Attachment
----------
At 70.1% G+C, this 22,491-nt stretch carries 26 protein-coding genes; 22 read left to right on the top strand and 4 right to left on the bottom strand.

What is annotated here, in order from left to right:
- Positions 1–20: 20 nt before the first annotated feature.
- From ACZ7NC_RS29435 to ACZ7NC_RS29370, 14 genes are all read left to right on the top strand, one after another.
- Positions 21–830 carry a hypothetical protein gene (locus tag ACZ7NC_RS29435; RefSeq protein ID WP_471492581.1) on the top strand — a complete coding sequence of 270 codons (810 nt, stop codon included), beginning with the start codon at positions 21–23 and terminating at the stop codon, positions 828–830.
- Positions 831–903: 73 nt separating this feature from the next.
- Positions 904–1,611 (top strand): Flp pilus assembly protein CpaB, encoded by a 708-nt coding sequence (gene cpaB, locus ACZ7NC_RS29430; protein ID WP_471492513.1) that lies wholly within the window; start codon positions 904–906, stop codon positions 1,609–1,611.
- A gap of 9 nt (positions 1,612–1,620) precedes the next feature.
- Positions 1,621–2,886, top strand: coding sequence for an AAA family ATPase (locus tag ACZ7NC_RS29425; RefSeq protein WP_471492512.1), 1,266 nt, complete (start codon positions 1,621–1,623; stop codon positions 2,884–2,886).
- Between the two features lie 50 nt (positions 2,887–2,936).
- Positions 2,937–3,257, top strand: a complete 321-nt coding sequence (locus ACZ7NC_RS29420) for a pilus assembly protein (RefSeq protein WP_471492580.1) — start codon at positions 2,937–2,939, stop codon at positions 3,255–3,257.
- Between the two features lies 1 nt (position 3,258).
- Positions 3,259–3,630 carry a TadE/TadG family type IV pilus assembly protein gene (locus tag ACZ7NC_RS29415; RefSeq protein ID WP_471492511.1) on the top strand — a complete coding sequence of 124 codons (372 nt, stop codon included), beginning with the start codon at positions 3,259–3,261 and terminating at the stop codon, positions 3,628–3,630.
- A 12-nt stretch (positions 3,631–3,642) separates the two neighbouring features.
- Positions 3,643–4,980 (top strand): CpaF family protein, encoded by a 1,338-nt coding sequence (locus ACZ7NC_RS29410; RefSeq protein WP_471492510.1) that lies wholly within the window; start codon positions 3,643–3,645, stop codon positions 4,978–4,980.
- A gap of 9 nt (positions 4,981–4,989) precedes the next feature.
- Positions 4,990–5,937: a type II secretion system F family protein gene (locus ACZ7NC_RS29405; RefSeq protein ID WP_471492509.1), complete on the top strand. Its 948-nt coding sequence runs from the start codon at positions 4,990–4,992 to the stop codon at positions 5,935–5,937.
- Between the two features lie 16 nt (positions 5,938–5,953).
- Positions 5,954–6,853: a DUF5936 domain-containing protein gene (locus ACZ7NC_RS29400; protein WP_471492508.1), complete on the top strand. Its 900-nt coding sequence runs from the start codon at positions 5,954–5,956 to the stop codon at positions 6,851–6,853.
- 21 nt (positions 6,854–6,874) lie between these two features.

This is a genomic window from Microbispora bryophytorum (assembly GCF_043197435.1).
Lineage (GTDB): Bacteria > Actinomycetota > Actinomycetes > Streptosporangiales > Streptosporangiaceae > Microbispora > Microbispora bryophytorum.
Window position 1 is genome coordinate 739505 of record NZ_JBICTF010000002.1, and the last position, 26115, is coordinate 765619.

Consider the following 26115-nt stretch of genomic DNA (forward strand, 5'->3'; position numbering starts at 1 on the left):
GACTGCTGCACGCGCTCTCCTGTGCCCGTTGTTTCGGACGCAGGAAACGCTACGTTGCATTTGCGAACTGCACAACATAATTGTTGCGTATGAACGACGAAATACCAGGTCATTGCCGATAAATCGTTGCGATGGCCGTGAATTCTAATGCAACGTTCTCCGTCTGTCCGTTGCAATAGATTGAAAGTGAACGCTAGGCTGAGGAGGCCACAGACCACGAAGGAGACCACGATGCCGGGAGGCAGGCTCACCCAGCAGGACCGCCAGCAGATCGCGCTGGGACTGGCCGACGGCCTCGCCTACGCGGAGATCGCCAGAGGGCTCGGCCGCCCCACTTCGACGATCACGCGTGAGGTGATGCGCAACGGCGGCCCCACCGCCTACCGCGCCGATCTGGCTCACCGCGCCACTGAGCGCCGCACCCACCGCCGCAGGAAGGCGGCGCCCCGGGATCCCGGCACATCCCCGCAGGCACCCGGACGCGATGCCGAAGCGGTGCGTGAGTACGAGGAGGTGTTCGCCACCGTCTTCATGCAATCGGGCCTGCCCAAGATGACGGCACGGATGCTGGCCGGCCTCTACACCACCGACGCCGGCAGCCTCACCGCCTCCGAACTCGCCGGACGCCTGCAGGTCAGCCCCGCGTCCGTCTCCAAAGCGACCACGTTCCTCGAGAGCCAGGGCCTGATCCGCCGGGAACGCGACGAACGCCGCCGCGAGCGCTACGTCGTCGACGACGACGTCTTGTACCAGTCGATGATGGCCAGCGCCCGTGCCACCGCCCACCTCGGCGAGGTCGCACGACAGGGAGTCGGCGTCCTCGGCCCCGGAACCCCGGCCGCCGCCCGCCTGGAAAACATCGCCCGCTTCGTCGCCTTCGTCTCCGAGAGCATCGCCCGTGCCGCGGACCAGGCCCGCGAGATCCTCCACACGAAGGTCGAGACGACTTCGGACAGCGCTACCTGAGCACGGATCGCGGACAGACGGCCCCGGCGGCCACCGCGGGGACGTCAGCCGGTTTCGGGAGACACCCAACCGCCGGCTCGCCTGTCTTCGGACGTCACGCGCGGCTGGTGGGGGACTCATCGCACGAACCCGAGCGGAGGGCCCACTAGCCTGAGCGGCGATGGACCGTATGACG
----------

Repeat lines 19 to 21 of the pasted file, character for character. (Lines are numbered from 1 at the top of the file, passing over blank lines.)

- Positions 5,954–6,853: a DUF5936 domain-containing protein gene (locus ACZ7NC_RS29400; protein WP_471492508.1), complete on the top strand. Its 900-nt coding sequence runs from the start codon at positions 5,954–5,956 to the stop codon at positions 6,851–6,853.
- 21 nt (positions 6,854–6,874) lie between these two features.

This is a genomic window from Microbispora bryophytorum (assembly GCF_043197435.1).